Tezavveh & Zachor
For the week of March 6, 2004 / 13 Adar 5764
Shemot / Exodus 27:20 - 30:10 &
Devarim / Deuteronomy 25:17-19
Haftarah: Ezekiel 43:10-27;
Replaced by 1 Samuel 15:2-34
First published the week of February 23, 2002 / 11 Adar 5762

God's Grief

Then the word of the LORD came to Samuel: "I am grieved that I have made Saul king, because he has turned away from me and has not carried out my instructions." (1 Samuel 15:10,11).

First, to explain why we have a special reading, the Festival of Purim (see the book of Esther) this year is on the 26th of this month (Note: Year 2004 - March 7). The Shabbat (English: Sabbath) which precedes Purim is called Zachor, meaning "Remember" and refers to the passage in Devarim (Deuteronomy) 25:17-19, where God calls the Israelites to remember what the Amalekites did to them, when they mistreated the Israelites prior to their entering the Promised Land.

The connection between the Amalekites and Purim is that Haman, who sought the destruction of the Jewish people at the time of Queen Esther, was a descendant of Agag, the Amalekite king at the time of King Saul.

Because this coming Shabbat is the one before Purim, the passage concerning the Amalekites is read in addition to the normal weekly reading, and the passage in 1 Samuel where King Saul was told to carry out the directive from Devarim, is read in the place of the normal Haftarah.

Let's now look at that passage.

Saul's failure to fully follow God's instructions regarding the destruction of the Amalekites grieved God. God was grieved. The Creator of all things, the Master of the Universe, the All Knowing One, experienced grief. He felt bad over something that he himself had initially decided to do. He had appointed Saul king, but now he felt bad about it.

This is similar to God's response to the state of human affairs that existed prior to the Flood:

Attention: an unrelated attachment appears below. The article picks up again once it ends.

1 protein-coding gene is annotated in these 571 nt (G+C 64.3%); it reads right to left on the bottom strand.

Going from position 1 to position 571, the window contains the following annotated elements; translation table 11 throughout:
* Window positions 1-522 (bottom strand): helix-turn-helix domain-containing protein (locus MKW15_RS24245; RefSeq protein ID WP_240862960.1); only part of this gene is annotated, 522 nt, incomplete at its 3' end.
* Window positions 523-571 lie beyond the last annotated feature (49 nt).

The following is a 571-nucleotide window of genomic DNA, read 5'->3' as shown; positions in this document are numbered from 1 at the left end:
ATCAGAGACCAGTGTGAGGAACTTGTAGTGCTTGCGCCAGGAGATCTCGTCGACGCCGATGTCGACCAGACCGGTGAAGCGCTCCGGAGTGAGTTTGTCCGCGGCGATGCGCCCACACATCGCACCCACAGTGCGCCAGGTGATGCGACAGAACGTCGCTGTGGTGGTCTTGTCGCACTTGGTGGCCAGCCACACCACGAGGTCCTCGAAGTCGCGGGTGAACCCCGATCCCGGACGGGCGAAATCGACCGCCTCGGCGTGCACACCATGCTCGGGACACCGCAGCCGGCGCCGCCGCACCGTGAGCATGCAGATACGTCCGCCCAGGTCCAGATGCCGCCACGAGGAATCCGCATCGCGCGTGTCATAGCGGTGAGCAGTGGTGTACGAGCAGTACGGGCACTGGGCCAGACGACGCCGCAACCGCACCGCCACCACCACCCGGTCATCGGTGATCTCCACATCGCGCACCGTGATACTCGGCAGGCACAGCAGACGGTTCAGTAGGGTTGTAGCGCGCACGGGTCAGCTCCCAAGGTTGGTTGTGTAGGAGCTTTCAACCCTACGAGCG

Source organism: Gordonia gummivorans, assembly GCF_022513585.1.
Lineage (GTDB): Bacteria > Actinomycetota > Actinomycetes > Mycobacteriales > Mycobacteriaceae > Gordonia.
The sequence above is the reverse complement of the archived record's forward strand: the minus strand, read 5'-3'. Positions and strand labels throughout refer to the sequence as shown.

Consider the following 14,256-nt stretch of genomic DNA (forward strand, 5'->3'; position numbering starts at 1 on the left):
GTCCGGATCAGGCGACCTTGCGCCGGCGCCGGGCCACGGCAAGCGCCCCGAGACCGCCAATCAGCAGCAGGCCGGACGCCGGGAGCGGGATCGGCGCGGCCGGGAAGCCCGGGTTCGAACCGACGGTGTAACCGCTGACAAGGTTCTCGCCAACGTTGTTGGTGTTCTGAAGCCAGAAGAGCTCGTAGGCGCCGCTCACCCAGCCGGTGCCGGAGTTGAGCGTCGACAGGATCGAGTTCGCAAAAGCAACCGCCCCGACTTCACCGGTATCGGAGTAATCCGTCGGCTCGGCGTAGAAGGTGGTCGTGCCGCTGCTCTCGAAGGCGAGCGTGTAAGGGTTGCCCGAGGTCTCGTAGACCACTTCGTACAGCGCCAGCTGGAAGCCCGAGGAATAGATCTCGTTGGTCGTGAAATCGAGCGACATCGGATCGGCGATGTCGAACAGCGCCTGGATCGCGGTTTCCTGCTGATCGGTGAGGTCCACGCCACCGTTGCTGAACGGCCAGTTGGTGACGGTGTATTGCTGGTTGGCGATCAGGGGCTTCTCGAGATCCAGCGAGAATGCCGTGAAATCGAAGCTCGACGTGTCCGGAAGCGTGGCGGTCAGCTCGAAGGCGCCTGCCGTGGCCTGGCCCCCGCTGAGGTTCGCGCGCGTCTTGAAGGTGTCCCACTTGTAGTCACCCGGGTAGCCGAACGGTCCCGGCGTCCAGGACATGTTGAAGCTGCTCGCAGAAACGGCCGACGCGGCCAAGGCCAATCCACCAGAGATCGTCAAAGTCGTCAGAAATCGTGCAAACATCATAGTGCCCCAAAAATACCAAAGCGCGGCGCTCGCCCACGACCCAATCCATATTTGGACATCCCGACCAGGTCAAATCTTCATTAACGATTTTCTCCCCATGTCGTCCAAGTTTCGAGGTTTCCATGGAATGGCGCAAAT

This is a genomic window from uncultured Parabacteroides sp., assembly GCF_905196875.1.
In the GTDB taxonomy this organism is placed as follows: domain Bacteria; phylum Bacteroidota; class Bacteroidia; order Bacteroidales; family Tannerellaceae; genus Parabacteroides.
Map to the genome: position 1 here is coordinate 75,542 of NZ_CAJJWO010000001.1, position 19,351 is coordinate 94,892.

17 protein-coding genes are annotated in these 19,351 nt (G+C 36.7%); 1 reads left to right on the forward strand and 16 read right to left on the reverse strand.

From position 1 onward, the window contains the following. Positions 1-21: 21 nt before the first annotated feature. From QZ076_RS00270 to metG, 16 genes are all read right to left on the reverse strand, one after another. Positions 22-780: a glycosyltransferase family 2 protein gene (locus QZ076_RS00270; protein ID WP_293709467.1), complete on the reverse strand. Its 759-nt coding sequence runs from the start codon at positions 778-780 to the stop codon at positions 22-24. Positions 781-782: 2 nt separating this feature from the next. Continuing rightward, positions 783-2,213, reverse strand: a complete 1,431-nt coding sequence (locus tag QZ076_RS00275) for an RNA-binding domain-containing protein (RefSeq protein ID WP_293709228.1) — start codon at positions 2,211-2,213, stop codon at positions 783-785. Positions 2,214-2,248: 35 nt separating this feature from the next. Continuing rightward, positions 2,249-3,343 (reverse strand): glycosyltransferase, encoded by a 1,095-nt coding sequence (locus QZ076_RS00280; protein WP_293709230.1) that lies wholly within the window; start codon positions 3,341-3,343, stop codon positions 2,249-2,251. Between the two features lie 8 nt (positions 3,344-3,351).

The LORD was grieved that he had made man on the earth, and his heart was filled with pain (Bereshit / Genesis 6:6).

In both these cases, God had a change of heart regarding his original decision.

We have a tendency not to take seriously these descriptions of God experiencing something so human as grief or regret. This is far too human a thing for us to associate with God. After all how could God grieve over something, when he knows everything from the beginning? We would expect God to respond with something more like, "I knew that was going to happen!"

Our philosophical analyses of stories such as this can prevent us from truly understanding what it is we need to learn here. However these things actually work, we need to realize that God responds to what we do. Human existence is not the simple unfolding of a program, predetermined by divine forces. The Scriptures are clear that life is anything but mechanical.

Saul's reluctance to carry out God's directions had great consequences both personally and nationally. It is not good to grieve God.

In the New Covenant writings we are warned not to grieve God by engaging in certain kinds of negative attitudes and actions:

Do not grieve the Holy Spirit of God, with whom you were sealed for the day of redemption. Get rid of all bitterness, rage and anger, brawling and slander, along with every form of malice (Ephesians 4:30,31).

While he is most patient with us and is quick to forgive, let us not think we can take him for granted. Grieving God is no light thing.

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